How to Invest in Bitcoin

Bitcoin3 Ways to Invest in Bitcoin

I’ve heard Bitcoin is an amazing investment. Didn’t [insert name here] make a fortune off it? Also, do you know how I can buy some? Is there anything I should know first?

I get these questions all the time.In order, the answers are: 1) Yes, Bitcoin has minted a horde of new millionaires in the last five years, not to mention some billionaires. 2) Yes, I know how you can buy some. 3) Yes, there is a lot you should know first (more on that below).

The easiest way to invest in Bitcoin is through a digital exchange like Coinbase. You sign up on its Web site. It is non-technical and is built for casual users. (Source: “BUY AND SELL DIGITAL CURRENCY,” Coinbase, last accessed June 26, 2017.)

Meanwhile, those of you who are afraid to hold your own bitcoins should consider the Bitcoin Investment Trust (OTCMKTS:GBTC). It is accessible through retirement accounts, such as an individual retirement account (IRA), and removes the burden of keeping your bitcoins safe.


The tax savings are nullified by a premium over standard Bitcoin prices, but considering them an insurance fee on your holdings makes them more palatable.

It is also possible that you live near a Bitcoin ATM (a quick “Google” search will reveal the nearest location). You can feed cash into the ATM, at which point it returns a QR code (the large square of black and white pixels) and a cryptographic key that signifies Bitcoin ownership.

There are five-percent charges on Bitcoin ATM transactions, though, so perhaps don’t plan on executing very many trades in this manner.

Also Read: Bitcoin Basics

Although these are the ways you can buy Bitcoin, we haven’t quite settled the matter of whether you should buy Bitcoin.

Why Is Bitcoin so Popular?

Investors are spellbound by the growth of Bitcoin prices, in part because its two-year price chart looks like the standard image for “hockey stick growth.” It tilts upwards, then goes vertical.

bitcoin chart

Chart courtesy of

Another reason people love Bitcoin is that its origin story is so original. It is the stuff of investment lore.

Bitcoin emerged from the shadows of the Internet, built by a developer named Satoshi Nakamoto. He (or she, for that matter) is an unknown quantity. We don’t know where Nakamoto lives, why he/she stays hidden, or even if he/she exists. He/she could be a pseudonym.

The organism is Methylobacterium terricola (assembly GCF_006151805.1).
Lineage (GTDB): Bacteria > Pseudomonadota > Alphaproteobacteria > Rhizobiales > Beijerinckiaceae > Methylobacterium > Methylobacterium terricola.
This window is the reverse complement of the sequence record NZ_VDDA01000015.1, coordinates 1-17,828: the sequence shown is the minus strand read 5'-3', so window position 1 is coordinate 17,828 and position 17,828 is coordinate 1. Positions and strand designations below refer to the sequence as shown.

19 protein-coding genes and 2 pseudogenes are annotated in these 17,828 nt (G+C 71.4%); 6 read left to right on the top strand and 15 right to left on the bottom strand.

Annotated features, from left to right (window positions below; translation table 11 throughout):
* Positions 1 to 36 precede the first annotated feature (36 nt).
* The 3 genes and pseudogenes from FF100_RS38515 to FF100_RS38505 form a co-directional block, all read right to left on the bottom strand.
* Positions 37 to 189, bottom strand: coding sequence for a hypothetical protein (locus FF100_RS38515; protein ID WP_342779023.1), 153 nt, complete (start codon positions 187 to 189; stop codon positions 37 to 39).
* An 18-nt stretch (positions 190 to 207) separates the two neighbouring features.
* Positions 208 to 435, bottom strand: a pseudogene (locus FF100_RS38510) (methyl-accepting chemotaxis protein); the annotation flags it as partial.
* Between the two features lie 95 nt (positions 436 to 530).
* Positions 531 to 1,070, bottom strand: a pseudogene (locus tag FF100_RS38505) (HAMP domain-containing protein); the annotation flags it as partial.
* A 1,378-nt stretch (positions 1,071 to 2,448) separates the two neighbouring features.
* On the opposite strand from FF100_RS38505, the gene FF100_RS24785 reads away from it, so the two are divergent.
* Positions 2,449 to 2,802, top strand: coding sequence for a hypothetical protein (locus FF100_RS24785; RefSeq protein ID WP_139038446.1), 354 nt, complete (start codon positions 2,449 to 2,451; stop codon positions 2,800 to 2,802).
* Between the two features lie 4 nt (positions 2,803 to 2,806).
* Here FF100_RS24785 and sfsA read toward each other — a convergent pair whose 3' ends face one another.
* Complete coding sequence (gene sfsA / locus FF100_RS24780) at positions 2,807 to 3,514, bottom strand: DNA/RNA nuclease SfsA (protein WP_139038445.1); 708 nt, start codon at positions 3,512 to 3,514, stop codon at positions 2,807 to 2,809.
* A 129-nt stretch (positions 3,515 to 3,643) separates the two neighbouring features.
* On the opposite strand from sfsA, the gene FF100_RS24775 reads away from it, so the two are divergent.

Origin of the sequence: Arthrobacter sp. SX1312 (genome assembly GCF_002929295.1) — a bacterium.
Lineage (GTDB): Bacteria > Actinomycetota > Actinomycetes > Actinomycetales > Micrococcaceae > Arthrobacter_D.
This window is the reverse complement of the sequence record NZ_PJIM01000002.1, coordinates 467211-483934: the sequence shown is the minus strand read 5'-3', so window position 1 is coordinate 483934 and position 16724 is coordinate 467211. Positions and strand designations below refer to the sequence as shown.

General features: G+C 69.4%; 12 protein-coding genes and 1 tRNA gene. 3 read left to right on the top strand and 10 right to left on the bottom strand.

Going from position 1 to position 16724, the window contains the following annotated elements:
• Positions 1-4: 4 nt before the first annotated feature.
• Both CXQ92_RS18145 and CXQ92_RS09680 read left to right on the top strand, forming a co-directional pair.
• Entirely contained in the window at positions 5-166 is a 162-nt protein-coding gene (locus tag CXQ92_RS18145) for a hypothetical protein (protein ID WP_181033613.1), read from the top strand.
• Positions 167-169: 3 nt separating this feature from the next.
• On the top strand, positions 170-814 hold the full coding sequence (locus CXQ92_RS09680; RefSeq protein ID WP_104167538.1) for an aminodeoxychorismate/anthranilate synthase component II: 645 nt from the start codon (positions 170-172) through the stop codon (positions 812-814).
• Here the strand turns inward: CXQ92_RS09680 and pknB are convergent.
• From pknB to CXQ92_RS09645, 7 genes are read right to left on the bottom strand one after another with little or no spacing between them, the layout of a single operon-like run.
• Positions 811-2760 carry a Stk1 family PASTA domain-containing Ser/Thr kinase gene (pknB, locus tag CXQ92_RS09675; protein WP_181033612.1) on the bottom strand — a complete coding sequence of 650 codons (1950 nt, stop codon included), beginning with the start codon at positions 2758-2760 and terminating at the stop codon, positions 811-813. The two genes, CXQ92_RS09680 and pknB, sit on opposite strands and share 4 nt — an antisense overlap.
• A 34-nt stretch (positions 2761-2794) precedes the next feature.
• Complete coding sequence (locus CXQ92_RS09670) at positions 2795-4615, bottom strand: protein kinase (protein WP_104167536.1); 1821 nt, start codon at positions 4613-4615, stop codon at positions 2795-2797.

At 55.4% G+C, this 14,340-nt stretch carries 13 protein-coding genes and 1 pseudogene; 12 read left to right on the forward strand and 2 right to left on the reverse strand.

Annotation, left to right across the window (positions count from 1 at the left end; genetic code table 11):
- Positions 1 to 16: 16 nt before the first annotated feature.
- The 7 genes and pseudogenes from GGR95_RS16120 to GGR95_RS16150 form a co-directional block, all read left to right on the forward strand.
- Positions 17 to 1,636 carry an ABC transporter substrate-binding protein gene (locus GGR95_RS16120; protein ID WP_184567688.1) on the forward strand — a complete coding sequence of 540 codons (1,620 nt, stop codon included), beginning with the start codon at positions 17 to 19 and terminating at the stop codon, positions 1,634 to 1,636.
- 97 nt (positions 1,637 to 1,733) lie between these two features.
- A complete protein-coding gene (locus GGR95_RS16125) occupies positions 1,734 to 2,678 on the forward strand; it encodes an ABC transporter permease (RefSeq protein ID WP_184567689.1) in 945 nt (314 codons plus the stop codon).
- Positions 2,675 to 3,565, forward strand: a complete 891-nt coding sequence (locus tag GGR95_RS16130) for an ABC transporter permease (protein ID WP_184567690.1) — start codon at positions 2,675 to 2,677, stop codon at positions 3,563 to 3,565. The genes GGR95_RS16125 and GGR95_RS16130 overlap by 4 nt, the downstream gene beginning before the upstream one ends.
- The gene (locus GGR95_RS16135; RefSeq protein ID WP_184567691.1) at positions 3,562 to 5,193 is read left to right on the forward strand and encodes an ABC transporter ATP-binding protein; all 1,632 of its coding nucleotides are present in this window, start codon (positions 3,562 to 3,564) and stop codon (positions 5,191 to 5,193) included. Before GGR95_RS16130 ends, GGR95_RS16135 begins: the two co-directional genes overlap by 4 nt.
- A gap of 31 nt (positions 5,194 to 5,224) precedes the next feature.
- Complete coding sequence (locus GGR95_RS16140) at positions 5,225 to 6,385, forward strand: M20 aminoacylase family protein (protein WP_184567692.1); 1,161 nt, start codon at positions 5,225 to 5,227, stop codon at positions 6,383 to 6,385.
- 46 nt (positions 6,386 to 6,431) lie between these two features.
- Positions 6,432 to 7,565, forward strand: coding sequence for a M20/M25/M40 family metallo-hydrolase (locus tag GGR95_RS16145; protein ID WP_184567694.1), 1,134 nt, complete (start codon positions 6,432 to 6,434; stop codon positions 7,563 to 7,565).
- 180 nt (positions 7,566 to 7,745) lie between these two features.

Nevertheless, Bitcoin developed a core following over the years.

It has an inner circle of devotees that proselytize on behalf of the currency, urging others to abandon fiat money. These are typically software developers who understand Bitcoin’s true innovation: the Blockchain.

Many of them built hardware rigs to solve the mathematical puzzles that unlock new bitcoins. It made them extraordinarily rich because BTC prices were in the single- or double-digits then.

This was probably the smartest way to invest in Bitcoin. No one knew what it would become, but those who took a chance became millionaires.

As more “miners” joined the Bitcoin network, its influence grew. One hacker built a black-market Web site for selling drugs, guns, and other illicit material. He called it “the Silk Road” and made Bitcoin its unofficial currency.

(He was later caught by the police and sentenced to life in prison. Oddly enough, he did not spend much of the $80.0 million that he amassed through commissions.)

Bitcoin prices climbed in lockstep with its transaction volume. Rumors of it entered the zeitgeist, leading to further analysis and debate. Everyone and their mother has a Bitcoin price prediction, but there is so much volatility that it’s hard to tell what will happen next.

One thing we know for sure is that Bitcoin is not a passing fancy. It already went through one “boom and bust” cycle.

BTC prices were at $945.00 near the end of 2013; at $214.00 by early 2015; back to $665.00 a year ago; and finally, up to $2,606.26 today.

Even if it does not fulfill its quixotic ambition of destroying central banks, I think Bitcoin will be around for some time to come.